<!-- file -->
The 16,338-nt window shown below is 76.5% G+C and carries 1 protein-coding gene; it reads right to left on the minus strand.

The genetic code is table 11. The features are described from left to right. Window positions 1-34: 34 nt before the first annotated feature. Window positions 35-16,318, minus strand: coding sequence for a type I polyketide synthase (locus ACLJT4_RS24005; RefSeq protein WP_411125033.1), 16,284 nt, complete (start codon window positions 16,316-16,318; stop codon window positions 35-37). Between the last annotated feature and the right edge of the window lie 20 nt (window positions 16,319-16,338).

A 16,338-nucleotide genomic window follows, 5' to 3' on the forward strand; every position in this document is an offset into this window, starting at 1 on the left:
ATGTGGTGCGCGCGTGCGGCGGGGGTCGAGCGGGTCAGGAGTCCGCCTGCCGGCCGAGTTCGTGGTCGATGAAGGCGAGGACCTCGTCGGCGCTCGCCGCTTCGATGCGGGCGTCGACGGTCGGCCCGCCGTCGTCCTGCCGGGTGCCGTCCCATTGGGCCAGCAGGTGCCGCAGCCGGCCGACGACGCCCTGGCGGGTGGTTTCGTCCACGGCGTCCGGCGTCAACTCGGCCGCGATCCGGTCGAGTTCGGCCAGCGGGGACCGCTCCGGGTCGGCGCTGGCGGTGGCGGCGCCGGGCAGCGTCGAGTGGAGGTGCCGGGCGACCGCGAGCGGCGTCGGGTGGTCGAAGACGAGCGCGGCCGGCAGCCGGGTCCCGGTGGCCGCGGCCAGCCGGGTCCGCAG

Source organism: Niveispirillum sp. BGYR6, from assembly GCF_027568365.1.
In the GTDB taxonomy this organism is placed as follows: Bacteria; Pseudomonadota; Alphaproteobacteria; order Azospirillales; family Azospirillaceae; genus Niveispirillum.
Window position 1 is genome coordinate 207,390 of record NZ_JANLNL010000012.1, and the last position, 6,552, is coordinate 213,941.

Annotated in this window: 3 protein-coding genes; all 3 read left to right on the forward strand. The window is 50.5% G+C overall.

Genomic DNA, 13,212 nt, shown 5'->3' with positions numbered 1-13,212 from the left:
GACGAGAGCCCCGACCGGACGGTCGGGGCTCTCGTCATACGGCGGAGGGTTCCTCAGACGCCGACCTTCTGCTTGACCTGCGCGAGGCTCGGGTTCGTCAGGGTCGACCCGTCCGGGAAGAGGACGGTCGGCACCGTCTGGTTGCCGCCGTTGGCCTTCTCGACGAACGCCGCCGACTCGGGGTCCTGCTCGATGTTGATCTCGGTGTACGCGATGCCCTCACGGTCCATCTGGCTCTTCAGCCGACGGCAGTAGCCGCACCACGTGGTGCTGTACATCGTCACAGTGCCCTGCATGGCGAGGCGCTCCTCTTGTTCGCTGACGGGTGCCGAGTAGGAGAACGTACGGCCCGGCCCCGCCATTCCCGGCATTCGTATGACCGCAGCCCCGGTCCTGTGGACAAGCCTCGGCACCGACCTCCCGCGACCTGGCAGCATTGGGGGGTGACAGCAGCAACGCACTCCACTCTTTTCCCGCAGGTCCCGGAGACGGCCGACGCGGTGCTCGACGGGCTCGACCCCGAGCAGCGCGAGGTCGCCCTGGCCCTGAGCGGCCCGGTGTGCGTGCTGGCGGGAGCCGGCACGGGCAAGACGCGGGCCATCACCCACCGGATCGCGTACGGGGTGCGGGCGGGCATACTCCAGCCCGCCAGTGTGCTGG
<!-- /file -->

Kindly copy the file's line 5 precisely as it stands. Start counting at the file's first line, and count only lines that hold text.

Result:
Source organism: Niveispirillum sp. BGYR6, from assembly GCF_027568365.1.